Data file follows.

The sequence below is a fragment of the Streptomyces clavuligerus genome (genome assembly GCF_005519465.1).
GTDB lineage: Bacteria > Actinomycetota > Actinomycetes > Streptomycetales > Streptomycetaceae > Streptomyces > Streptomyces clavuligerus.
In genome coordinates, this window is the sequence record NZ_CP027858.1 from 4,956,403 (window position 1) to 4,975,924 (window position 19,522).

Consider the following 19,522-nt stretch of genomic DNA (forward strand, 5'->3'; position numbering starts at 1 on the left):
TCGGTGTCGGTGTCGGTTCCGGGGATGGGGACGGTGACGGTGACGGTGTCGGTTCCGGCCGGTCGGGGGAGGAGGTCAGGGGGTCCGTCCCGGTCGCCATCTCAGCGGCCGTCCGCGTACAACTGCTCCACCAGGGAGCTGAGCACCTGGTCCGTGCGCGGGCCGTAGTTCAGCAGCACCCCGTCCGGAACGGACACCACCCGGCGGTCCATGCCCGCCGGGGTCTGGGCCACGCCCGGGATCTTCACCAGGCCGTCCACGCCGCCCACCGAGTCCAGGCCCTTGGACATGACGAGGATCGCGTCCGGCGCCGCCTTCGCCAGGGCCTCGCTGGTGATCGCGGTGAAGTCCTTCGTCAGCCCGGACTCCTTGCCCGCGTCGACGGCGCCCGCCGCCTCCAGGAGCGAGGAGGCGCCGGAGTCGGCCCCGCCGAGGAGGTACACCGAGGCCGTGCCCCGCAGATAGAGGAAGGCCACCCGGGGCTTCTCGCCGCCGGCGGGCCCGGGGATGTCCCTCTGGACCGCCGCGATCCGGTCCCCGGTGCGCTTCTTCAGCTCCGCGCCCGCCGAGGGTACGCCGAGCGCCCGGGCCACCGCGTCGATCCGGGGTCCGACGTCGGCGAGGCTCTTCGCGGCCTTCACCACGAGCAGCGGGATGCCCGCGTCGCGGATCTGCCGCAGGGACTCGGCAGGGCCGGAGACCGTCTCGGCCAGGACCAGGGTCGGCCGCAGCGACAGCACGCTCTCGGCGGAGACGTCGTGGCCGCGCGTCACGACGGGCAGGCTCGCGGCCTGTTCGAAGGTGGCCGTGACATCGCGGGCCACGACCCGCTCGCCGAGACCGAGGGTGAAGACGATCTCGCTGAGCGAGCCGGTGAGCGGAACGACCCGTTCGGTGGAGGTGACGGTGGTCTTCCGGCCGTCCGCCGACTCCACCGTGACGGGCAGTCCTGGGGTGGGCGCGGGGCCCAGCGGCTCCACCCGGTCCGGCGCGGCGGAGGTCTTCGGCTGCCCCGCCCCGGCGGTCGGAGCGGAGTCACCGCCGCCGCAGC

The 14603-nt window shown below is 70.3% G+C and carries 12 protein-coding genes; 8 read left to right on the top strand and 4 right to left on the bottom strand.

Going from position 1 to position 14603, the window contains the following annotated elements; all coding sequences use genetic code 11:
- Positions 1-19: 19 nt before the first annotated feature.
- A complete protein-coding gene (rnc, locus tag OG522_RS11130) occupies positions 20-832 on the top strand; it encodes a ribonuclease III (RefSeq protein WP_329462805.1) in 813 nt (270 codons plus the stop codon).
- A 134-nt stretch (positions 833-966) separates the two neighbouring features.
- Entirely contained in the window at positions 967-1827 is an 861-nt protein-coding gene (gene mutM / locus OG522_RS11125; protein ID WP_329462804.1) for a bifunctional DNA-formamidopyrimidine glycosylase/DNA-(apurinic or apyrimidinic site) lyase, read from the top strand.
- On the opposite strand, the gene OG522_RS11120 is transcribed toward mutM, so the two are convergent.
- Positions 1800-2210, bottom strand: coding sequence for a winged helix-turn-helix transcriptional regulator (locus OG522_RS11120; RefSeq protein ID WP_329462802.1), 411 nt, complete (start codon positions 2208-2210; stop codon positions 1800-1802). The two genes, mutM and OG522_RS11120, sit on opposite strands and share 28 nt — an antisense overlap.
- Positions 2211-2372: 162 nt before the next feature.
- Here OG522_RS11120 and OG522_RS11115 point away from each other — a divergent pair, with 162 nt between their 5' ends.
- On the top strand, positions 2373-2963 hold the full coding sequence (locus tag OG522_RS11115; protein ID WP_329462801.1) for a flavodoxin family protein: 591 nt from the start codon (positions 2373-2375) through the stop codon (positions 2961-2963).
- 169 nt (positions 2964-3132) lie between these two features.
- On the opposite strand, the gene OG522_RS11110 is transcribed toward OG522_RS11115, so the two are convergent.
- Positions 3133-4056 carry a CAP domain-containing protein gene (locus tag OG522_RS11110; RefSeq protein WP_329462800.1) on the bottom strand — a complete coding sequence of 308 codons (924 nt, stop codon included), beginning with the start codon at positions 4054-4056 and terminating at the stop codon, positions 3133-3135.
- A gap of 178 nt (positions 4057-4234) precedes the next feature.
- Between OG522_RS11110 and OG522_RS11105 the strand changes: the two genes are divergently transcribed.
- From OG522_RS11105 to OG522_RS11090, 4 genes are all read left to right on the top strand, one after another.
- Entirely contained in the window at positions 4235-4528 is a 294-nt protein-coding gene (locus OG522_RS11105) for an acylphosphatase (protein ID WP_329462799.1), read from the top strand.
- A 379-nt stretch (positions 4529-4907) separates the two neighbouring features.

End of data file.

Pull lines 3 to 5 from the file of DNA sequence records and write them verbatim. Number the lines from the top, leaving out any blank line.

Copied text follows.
In genome coordinates, this window is the sequence record NZ_CP027858.1 from 4,956,403 (window position 1) to 4,975,924 (window position 19,522).

Consider the following 19,522-nt stretch of genomic DNA (forward strand, 5'->3'; position numbering starts at 1 on the left):
TCGGTGTCGGTGTCGGTTCCGGGGATGGGGACGGTGACGGTGACGGTGTCGGTTCCGGCCGGTCGGGGGAGGAGGTCAGGGGGTCCGTCCCGGTCGCCATCTCAGCGGCCGTCCGCGTACAACTGCTCCACCAGGGAGCTGAGCACCTGGTCCGTGCGCGGGCCGTAGTTCAGCAGCACCCCGTCCGGAACGGACACCACCCGGCGGTCCATGCCCGCCGGGGTCTGGGCCACGCCCGGGATCTTCACCAGGCCGTCCACGCCGCCCACCGAGTCCAGGCCCTTGGACATGACGAGGATCGCGTCCGGCGCCGCCTTCGCCAGGGCCTCGCTGGTGATCGCGGTGAAGTCCTTCGTCAGCCCGGACTCCTTGCCCGCGTCGACGGCGCCCGCCGCCTCCAGGAGCGAGGAGGCGCCGGAGTCGGCCCCGCCGAGGAGGTACACCGAGGCCGTGCCCCGCAGATAGAGGAAGGCCACCCGGGGCTTCTCGCCGCCGGCGGGCCCGGGGATGTCCCTCTGGACCGCCGCGATCCGGTCCCCGGTGCGCTTCTTCAGCTCCGCGCCCGCCGAGGGTACGCCGAGCGCCCGGGCCACCGCGTCGATCCGGGGTCCGACGTCGGCGAGGCTCTTCGCGGCCTTCACCACGAGCAGCGGGATGCCCGCGTCGCGGATCTGCCGCAGGGACTCGGCAGGGCCGGAGACCGTCTCGGCCAGGACCAGGGTCGGCCGCAGCGACAGCACGCTCTCGGCGGAGACGTCGTGGCCGCGCGTCACGACGGGCAGGCTCGCGGCCTGTTCGAAGGTGGCCGTGACATCGCGGGCCACGACCCGCTCGCCGAGACCGAGGGTGAAGACGATCTCGCTGAGCGAGCCGGTGAGCGGAACGACCCGTTCGGTGGAGGTGACGGTGGTCTTCCGGCCGTCCGCCGACTCCACCGTGACGGGCAGTCCTGGGGTGGGCGCGGGGCCCAGCGGCTCCACCCGGTCCGGCGCGGCGGAGGTCTTCGGCTGCCCCGCCCCGGCGGTCGGAGCGGAGTCACCGCCGCCGCAGC